Adrian Purtill serves as Business Development Manager at Vector Global Logistics, where he consults with importers and exporters in various industries to match their specific shipping requirements with the most effective supply chain solutions. Vector Global Logistics is an asset-free, multi-modal logistics company that provides exceptional sea freight, air freight, truck, rail, general logistic services and consulting for our clients. Our highly trained and professional team is committed to providing creative and effective solutions, always exceeding our customer’s expectations and fostering long-term relationships. With more than 20+ years of experience in both strategy consulting and logistics, Vector Global Logistics is your best choice to proactively minimize costs while having an exceptional service level.

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Kevin Brown

Host, Logistics with Purpose

Kevin Brown is the Director of Business Development for Vector Global Logistics.  He has a dedicated interest in Major Account Management, Enterprise Sales, and Corporate Leadership. He offers 25 years of exceptional experience and superior performance in the sales of Logistics, Supply Chain, and Transportation Management. Kevin is a dynamic, high-impact, sales executive and corporate leader who has consistently exceeded corporate goals. He effectively coordinates multiple resources to solution sell large complex opportunities while focusing on corporate level contacts across the enterprise. His specialties include targeting and securing key accounts by analyzing customer’s current business processes and developing solutions to meet their corporate goals. Connect with Kevin on LinkedIn.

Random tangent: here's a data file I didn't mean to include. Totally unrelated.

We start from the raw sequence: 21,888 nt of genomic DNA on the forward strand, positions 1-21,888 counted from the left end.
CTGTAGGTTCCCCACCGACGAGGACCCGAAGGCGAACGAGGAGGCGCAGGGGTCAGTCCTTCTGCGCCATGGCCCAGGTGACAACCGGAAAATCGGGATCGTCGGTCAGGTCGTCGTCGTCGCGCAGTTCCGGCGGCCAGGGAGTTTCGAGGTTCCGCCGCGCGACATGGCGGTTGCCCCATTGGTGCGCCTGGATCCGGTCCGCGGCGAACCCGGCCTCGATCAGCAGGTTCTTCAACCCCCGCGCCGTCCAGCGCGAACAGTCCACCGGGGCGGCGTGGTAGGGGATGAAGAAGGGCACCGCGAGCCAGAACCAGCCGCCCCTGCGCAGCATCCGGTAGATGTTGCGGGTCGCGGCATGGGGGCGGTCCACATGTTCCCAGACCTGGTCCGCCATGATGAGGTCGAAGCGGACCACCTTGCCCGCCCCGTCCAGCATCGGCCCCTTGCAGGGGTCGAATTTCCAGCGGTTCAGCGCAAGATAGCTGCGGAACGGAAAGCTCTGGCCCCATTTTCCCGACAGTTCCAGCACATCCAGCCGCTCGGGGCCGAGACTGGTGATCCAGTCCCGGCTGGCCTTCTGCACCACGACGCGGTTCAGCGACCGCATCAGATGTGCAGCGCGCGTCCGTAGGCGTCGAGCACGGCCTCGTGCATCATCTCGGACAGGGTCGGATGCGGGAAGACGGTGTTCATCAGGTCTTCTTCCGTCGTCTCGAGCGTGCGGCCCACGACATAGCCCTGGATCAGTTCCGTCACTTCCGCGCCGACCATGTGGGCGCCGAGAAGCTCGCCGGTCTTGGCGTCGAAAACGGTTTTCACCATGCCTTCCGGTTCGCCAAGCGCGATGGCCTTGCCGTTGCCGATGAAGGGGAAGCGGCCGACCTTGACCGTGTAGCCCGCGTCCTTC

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Jose Miguel Irarrazaval

Host, Logistics with Purpose

Jose Manuel Irarrazaval es parte del equipo de Vector Global Logistics Chile. José Manuel es un gerente experimentado con experiencia en finanzas corporativas, fusiones y adquisiciones, financiamiento y reestructuración, inversión directa y financiera, tanto en Chile como en el exterior. José Manuel tiene su MBA de la Universidad de Pennsylvania- The Wharton School. Conéctese con Jose Manuel en LinkedIn.

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Vicki White


Vicki has a long history of rising to challenges and keeping things up and running. First, she supported her family’s multi-million dollar business as controller for 12 years, beginning at the age of 17. Then, she worked as an office manager and controller for a wholesale food broker. But her biggest feat? Serving as the chief executive officer of her household, while her entrepreneur husband travelled the world extensively. She fed, nurtured, chaperoned, and chauffeured three daughters all while running a newsletter publishing business and remaining active in her community as a Stephen’s Minister, Sunday school teacher, school volunteer, licensed realtor and POA Board president (a title she holds to this day). A force to be reckoned with in the office, you might think twice before you meet Vicki on the tennis court! When she’s not keeping the books balanced at Supply Chain Now or playing tennis matches, you can find Vicki spending time with her husband Greg, her 4 fur babies, gardening, cleaning (yes, she loves to clean!) and learning new things.

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Allison Giddens


Allison Krache Giddens has been with Win-Tech, a veteran-owned small business and aerospace precision machine shop, for 15 years, recently buying the company from her mentor and Win-Tech’s Founder, Dennis Winslow. She and her business partner, John Hudson now serve as Co-Presidents, leading the 33-year old company through the pandemic.